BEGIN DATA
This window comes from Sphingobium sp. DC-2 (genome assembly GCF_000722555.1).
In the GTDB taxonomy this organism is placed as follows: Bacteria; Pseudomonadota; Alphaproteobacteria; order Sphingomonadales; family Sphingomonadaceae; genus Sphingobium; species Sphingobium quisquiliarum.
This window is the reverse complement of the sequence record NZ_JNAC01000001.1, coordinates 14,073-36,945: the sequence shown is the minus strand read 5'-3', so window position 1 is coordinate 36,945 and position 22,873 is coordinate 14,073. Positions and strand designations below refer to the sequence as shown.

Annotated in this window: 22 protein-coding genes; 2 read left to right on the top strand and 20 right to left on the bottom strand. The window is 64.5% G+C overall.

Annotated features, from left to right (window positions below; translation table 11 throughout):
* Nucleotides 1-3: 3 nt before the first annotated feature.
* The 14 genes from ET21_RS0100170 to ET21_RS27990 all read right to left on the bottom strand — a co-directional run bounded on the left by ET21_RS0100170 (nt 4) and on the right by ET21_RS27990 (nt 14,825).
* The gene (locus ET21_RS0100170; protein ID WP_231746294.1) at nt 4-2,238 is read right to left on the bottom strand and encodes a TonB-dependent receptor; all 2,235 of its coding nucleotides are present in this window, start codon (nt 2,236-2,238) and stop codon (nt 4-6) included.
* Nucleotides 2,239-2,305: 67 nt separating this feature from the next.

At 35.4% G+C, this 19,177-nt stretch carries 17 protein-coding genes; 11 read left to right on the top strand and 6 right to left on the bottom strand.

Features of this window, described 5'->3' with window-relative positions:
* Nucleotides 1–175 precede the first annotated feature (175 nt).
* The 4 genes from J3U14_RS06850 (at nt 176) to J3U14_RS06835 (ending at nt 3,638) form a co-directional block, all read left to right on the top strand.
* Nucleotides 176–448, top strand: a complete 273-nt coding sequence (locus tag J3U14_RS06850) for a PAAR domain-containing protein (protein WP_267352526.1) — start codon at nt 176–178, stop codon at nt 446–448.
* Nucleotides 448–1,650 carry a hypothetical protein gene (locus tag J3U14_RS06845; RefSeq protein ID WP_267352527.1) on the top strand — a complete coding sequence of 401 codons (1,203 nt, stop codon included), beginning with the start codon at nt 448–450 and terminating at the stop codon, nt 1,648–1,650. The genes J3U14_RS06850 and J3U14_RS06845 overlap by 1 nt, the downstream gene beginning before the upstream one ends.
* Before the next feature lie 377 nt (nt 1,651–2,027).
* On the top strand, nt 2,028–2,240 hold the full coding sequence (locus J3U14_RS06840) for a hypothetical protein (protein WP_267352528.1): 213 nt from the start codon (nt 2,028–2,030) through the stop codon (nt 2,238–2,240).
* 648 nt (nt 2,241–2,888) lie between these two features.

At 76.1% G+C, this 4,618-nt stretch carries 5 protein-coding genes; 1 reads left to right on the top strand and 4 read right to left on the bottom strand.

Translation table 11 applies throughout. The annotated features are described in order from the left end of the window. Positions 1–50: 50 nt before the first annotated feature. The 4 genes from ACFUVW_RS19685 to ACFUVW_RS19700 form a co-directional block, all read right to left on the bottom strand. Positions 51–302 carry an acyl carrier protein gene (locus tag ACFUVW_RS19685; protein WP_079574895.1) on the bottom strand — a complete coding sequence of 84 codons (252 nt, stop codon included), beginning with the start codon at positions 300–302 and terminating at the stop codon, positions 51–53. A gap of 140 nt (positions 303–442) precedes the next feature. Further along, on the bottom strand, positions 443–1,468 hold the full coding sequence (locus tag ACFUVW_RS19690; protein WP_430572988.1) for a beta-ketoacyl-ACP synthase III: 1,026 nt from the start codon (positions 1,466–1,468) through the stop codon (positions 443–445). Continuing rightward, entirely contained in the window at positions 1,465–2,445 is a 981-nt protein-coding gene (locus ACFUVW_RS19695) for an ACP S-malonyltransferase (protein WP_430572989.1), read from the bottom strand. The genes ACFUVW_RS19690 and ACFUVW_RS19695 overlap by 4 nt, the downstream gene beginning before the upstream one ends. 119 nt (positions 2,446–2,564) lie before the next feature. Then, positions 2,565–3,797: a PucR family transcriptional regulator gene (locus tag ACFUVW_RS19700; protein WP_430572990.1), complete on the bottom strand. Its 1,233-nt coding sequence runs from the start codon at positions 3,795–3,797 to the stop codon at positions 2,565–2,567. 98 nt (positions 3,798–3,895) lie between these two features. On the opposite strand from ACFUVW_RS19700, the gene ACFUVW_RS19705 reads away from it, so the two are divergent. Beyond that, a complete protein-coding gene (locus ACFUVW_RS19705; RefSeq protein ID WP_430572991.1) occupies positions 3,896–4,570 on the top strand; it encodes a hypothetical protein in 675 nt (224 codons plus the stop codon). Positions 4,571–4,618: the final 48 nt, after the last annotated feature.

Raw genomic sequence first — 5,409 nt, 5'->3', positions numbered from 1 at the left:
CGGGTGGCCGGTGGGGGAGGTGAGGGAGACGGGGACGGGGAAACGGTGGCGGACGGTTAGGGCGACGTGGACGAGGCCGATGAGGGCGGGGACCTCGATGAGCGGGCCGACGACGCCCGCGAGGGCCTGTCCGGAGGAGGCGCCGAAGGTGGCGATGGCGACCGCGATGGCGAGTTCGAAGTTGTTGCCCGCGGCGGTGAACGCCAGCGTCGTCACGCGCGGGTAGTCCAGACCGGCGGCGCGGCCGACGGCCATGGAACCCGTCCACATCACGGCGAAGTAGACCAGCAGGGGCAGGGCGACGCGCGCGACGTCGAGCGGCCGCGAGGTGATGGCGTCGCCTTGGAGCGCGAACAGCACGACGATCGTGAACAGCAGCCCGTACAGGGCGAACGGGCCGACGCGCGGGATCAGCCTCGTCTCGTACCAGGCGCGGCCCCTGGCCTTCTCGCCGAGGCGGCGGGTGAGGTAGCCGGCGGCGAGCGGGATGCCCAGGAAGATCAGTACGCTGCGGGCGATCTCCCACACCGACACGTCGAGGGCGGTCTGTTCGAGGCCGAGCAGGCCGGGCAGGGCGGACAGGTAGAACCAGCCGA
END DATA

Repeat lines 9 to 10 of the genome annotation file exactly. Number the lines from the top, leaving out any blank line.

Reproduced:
* Nucleotides 2,239-2,305: 67 nt separating this feature from the next.

At 35.4% G+C, this 19,177-nt stretch carries 17 protein-coding genes; 11 read left to right on the top strand and 6 right to left on the bottom strand.